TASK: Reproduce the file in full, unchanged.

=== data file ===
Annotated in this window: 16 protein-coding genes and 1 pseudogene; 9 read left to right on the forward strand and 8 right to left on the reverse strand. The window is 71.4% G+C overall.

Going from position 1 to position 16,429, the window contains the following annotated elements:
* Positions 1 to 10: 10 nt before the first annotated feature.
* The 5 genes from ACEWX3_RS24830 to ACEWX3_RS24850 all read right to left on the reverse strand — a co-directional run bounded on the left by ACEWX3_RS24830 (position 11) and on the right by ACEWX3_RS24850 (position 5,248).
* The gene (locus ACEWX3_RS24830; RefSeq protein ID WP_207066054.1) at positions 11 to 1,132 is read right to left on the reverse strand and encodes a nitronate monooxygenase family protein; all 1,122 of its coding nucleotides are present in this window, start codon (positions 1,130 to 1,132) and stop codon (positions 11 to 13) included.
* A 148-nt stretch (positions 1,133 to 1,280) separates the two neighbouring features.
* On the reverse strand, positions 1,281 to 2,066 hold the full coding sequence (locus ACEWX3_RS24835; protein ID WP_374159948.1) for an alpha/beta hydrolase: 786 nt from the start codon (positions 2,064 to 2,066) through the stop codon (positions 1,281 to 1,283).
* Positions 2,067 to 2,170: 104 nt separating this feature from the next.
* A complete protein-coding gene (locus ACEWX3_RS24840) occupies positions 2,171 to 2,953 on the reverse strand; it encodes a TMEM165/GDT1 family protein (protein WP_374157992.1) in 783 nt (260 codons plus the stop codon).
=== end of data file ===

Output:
Annotated in this window: 16 protein-coding genes and 1 pseudogene; 9 read left to right on the forward strand and 8 right to left on the reverse strand. The window is 71.4% G+C overall.

Going from position 1 to position 16,429, the window contains the following annotated elements:
* Positions 1 to 10: 10 nt before the first annotated feature.
* The 5 genes from ACEWX3_RS24830 to ACEWX3_RS24850 all read right to left on the reverse strand — a co-directional run bounded on the left by ACEWX3_RS24830 (position 11) and on the right by ACEWX3_RS24850 (position 5,248).
* The gene (locus ACEWX3_RS24830; RefSeq protein ID WP_207066054.1) at positions 11 to 1,132 is read right to left on the reverse strand and encodes a nitronate monooxygenase family protein; all 1,122 of its coding nucleotides are present in this window, start codon (positions 1,130 to 1,132) and stop codon (positions 11 to 13) included.
* A 148-nt stretch (positions 1,133 to 1,280) separates the two neighbouring features.
* On the reverse strand, positions 1,281 to 2,066 hold the full coding sequence (locus ACEWX3_RS24835; protein ID WP_374159948.1) for an alpha/beta hydrolase: 786 nt from the start codon (positions 2,064 to 2,066) through the stop codon (positions 1,281 to 1,283).
* Positions 2,067 to 2,170: 104 nt separating this feature from the next.
* A complete protein-coding gene (locus ACEWX3_RS24840) occupies positions 2,171 to 2,953 on the reverse strand; it encodes a TMEM165/GDT1 family protein (protein WP_374157992.1) in 783 nt (260 codons plus the stop codon).